Welcoming remarks made by President Robert H. Edwards at Bowdoin's 192nd CommencementMay 24, 1997
Story posted May 24, 1997
To this great Bowdoin celebration of new beginnings I welcome you all -- from the farthest reaches of Maine, from broader New England, from the floods of the mid-West, from the South, the Far West, and from Asia, Africa and Europe. And most particularly I welcome the Class of 1997.
And before we go a step further would the Class please stand. Face east, toward the Chapel, and give a heartfelt cheer for your parents and faculty who have caused the past four years to happen.
A glory of this event is that it is so intensely local -- tied to a particular, special space on earth. Here we are, in this green and beautiful place, at the heart of this ancient quadrangle that a century ago was completed as the architectural entity that is Bowdoin: Massachusetts Hall began it in 1802 -- still at the dawn of the Republic; followed by Maine, Winthrop and Appleton in the next years, which I'm sure felt their 150 years of age to their residents -- many of you in your first year here. The Chapel in the 1840s. Adams, just before the Civil War; the great granite memorial of the Civil War, now Pickard Theater, in 1882; then Searles Hall and this Museum in 1894; and finally Hubbard Hall closed the South end in 1903. The shades of the thousands of graduates who went through this same ceremony must be gathering this morning to watch. From the 19th century: as Duke Albanese has said, Hawthorne and Longfellow, who still touch our hearts; Joshua Chamberlain, who helped preserve the Union -- but always consoles me by having said that, all the travails he experienced on the battlefield were as nothing as compared with those he suffered as president of Bowdoin College. Then into the 20th century and the modern day -- graduates of many races, nations, religions, fanning out across the land as professionals of various sorts, but especially as citizens.
Citizens: That word reminds us of the other glory of a Bowdoin commencement. The idea of citizenship takes us beyond our wonderful local focus to the broader scene -- the panorama that makes this Commencement not just a local, but a national and international occasion. These buildings also carry that broader vision: the Chapel built by Richard Upjohn, who designed Trinity Church on Wall Street; Henry Vaughn designed Searles and Hubbard -- and the National Cathedral in Washington. McKim, Mead and White did this wonderful Museum -- and the Moulton Union -- as well as many of the 19th century landmarks of New York City. Bowdoin's common good has always been a national common good.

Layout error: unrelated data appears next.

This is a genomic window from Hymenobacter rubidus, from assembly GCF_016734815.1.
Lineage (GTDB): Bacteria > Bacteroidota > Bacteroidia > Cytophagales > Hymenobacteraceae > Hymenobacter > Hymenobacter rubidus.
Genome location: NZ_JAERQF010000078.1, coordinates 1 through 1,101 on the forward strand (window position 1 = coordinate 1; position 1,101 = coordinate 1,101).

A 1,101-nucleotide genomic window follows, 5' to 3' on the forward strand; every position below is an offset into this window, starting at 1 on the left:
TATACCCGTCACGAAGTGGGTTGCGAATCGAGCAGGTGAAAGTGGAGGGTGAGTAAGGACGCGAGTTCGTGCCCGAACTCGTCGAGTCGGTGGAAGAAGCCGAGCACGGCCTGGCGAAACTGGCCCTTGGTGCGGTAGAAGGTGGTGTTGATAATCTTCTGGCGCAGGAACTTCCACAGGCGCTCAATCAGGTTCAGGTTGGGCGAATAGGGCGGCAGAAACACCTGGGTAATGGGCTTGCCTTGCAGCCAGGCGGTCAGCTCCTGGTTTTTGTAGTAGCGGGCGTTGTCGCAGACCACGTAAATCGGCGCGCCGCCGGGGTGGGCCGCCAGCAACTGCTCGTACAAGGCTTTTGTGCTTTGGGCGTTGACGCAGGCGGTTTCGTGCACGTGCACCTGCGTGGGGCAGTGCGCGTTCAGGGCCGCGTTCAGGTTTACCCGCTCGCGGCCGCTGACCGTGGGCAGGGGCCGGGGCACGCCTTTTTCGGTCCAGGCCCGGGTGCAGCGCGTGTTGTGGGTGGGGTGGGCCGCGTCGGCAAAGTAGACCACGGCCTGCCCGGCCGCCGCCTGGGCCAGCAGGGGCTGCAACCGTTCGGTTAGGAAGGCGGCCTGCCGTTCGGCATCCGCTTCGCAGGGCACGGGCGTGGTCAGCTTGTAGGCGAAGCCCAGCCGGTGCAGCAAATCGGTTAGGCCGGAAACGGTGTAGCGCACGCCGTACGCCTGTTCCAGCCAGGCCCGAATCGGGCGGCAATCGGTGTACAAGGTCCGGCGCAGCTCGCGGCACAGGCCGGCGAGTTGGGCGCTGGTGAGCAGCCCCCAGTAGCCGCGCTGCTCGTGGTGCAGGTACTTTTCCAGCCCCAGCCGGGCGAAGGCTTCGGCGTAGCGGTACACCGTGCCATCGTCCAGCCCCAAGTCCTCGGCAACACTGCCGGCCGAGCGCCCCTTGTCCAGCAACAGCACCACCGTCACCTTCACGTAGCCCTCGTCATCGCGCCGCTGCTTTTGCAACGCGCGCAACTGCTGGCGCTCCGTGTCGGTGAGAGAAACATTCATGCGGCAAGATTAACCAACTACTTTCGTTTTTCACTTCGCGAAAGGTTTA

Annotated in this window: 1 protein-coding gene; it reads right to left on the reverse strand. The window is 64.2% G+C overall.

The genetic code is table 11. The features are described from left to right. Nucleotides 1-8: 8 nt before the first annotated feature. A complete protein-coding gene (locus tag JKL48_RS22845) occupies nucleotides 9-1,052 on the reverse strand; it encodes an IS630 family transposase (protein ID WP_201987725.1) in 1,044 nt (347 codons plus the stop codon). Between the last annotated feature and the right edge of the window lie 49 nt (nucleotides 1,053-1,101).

It is that broader citizenship you now assume. These are good times in America -- individually, most of us are doing well. The polls show greater optimism among the young in many a year; company recruiters have reappeared on campuses and graduates are finding many opportunities. But the remarks of our eloquent speakers at yesterday afternoon's Convocation remind us that, although this occasion is wonderfully local, and you, our Class of 1997, have secured great individual triumphs, you graduate as citizens -- with obligations to America, but also today to the world.
The status of citizenship unites all graduates, of any academic major or any formal degree of achievement. And, for all America's aggregate national success in terms of rates of economic growth and gross national product, we are in sore national need of citizens.
Almost exactly 60 years ago, a first-year class was entering Stanford University and heard these words:
Citizenship, as Thomas Arnold pointed out long ago, is the second calling of every man and woman...... we begin our labor this year with an old conviction, so sorely tried in the speed and impersonality of the present day, that there is a possibility of insisting upon standards of personal conduct, in public affairs as in private life, powerful enough to bring into existence and to continue in existence, an honest, effective, and purposeful world.Those words still work today as you begin your new labors. They set a standard for citizenship. They suggest what your four years, in the densities of a Bowdoin education, have been leading you toward in the wider world -- into which we send you today with such pride and confidence.
Now, it has been a Bowdoin tradition since the first graduating class to have members of the senior class address their peers during Commencement Exercises. But before I turn to our speakers, I must sadly recall one student, Hannah Core, of the Class of 1997, who lost her life in July 1995 in a diving accident in the San Juan Island of Washington. A tree has been replanted in her memory, of this vital, athletic young women, at the Farley Field House. We think of her today.
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